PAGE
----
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Ma Ngok, the head of the Department of Government and Public Administration at the Chinese University of Hong Kong, predicts that young candidates who join the district council elections after the Occupy Movement have little chance of winning. “Most districts are occupied by the pro-establishment camp, and there is at least one pan-democratic candidate working on each of the remaining districts,” says Ma.

Furthermore, he thinks unless these young candidates coordinate with pan-democratic candidates, the pro-democratic vote may be split and eventually lead to a lose-lose situation for both parties, making the pro-establishment camp the biggest winner in the district council elections.

Seeing that there is a slim chance of winning the district council elections, some young people, like Hong Kong Federation of Students Standing Committee member Tommy Cheung Sau-yin, are advocating alternative ways to preserve the spirit of the Occupy Movement. “Forming political parties makes the political demands of this generation more concrete, invoking a larger and broader political discussion,” says Cheung.

Cheung does not believe that joining the established system through district councils is an effective way to achieve political goals, as winning elections will take precedence over principles once young candidates become a part of the system. He cites the Hong Kong Association for Democracy and People’s Livelihood as an example, saying the party seldom talks about political reform and the Occupy Movement to avoid losing votes.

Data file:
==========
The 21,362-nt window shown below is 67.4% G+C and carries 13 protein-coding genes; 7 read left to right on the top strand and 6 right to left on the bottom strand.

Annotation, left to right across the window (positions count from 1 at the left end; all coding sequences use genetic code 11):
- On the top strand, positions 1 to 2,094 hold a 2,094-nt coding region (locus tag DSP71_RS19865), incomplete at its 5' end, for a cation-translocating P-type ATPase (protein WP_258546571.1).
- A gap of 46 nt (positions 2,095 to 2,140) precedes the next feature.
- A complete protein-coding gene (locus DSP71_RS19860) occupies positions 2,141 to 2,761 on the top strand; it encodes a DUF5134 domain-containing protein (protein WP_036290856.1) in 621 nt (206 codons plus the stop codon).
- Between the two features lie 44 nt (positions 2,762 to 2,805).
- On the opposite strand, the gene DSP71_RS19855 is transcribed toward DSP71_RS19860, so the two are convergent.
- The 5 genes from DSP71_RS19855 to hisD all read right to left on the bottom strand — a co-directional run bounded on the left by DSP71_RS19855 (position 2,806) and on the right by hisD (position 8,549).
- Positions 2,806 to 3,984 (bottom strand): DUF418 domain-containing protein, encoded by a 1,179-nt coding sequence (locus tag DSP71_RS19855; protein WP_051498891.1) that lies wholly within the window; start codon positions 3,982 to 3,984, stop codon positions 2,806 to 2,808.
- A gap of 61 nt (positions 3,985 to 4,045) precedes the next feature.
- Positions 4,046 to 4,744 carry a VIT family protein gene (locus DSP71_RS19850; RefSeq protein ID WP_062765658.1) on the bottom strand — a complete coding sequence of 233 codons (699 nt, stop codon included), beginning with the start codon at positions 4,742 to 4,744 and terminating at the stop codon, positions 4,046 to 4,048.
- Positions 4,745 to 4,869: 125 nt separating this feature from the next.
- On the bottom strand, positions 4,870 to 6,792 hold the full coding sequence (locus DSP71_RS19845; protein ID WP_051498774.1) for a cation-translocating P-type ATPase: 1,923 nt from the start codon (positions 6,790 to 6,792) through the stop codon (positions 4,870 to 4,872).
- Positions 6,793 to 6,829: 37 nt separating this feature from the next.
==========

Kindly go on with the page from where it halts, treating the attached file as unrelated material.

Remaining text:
However, for Professor Eric Cheung Tat-ming from the Faculty of Law at the University of Hong Kong, joining the established system is an essential component of democracy. “Diversification and division of labour are important for democracy. We need to have different people taking up different roles,” says Cheung.

Sheep Wong Chun-yeung
Sheep Wong Chun-yeung

Sheep Wong Chun-yeung also believes that it is necessary for young people to join the established system to challenge the rules of the pro-establishment camp’s game. “You can’t beat them [the pro-establishment camp] unless you join the election. You must kick them away through votes,” Wong says firmly. “There is no turning back. We will go as far as we can.”

Fellow prospective candidate Wong Sui-lung frankly admits there is little chance for young candidates to win this year’s district council elections, but thinks defeat should not be the end of their path to democracy, but rather, the starting point. “We are not just focusing on this year, but maybe four or even eight years later. When we have changed the game rules, the pro-establishment camp’s handouts strategy on community work may collapse.”

“I believe if we follow this direction, Hong Kong people have the potential to upend the status quo,” says Wong.

Edited by John Cheng